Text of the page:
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JOHANNESBURG — President Cyril Ramaphosa has entrenched his reputation as a successful negotiator by pressing the right buttons to get his predecessor out of office. But his negotiation skills will come under further pressure as the government grapples with a disastrous mining charter, created by Zuptoid Mosebenzi Zwane (who, unfortunately at the time of writing, is still the country’s Mineral Resources Minister). But in a last-minute effort to bring all parties to the table again to try and thrash out a new charter, Ramaphosa looks set to smoke the peace pipe with the industry. In this piece, Peter Leon suggests how government and industry can meet each other halfway. – Gareth van Zyl
By Peter Leon*
Yesterday’s agreement between President Ramaphosa and the Chamber of Mines to postpone today’s court hearing to review and set aside Mining Charter III signals a welcome change in relations between Government and the South African mining industry.
“The decision to suspend today’s hearing presents an opportunity for all affected parties to negotiate a revised version of the Charter which reflects terms acceptable to all mining industry stakeholders. If successful, it will also provide much-needed policy certainty to attract investment and create jobs,” says Peter Leon, Co-Chair and Partner, Herbert Smith Freehills’ Africa practice.
It is to President Ramaphosa’s credit that he has intervened so decisively within days of assuming office to resolve this long running impasse between government and industry.
“In our view, the provisions of any amended or renegotiated Mining Charter should:
- be agreed by all parties in the mining sector. The Charter once again needs to reflect an overarching social compact between government, labour, business and communities rather than a top down form of executive lawmaking;
- be clear, concise and unambiguous;
- contain realistic and achievable timeframes for the implementation of any new requirement;
- in relation to existing mining rights, fully recognise historic empowerment transactions for the duration of such rights. Security of tenure is of paramount importance to mining companies and investors given the capital intensive nature of mining and the long lead times between exploration and production;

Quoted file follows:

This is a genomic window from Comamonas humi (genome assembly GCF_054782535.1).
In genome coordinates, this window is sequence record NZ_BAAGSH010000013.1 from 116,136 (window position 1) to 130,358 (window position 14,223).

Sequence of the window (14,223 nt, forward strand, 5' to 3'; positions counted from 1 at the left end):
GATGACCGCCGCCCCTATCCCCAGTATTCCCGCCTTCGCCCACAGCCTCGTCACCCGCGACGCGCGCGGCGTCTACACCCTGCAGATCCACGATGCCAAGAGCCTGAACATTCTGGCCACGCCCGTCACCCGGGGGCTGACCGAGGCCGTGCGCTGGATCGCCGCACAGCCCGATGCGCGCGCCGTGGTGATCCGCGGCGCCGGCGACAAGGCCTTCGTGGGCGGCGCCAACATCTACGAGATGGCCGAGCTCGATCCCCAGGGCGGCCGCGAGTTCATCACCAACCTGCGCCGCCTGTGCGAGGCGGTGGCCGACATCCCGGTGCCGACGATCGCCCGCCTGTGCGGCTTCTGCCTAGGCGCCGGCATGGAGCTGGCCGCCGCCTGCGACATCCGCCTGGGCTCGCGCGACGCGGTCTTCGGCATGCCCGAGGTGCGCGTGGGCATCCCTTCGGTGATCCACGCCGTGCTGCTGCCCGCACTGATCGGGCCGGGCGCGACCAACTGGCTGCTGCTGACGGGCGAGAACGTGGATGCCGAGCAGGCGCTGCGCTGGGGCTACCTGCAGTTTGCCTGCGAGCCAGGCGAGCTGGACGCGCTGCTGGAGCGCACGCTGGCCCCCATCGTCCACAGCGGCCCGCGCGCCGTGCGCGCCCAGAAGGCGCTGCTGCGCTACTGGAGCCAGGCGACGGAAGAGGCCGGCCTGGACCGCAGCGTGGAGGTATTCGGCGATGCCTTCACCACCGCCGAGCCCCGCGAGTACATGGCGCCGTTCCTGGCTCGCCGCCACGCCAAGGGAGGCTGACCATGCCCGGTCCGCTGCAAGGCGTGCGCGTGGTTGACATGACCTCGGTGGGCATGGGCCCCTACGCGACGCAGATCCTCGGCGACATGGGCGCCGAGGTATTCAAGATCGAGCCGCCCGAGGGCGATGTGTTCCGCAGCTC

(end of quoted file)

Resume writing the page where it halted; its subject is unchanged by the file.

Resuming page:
- in relation to the procurement of goods and services, be achievable within realistic timeframes with due regard to South Africa’s international trade law obligations;
- in relation to employment equity, be achievable within realistic timeframes having regard to South Africa’s regional demographics as well as the provisions of the Constitution
- not address issues of tax or company distributions to shareholders which are regulated under company or fiscal law;
- avoid being overly prescriptive in relation to the corporate structuring of mining companies and their assets;
- include a methodology for the calculation of the beneficiation offset under the ownership requirements. Although this offset has been recognised under all three Charters, the lack of methodology for the calculation of the offset has resulted in the DMR failing to recognise it since the first Mining Charter was published in October 2002.”
*Peter Leon is a partner and Co-Chair of Africa at international law firm Herbert Smith Freehills, which has opened an office in Johannesburg.
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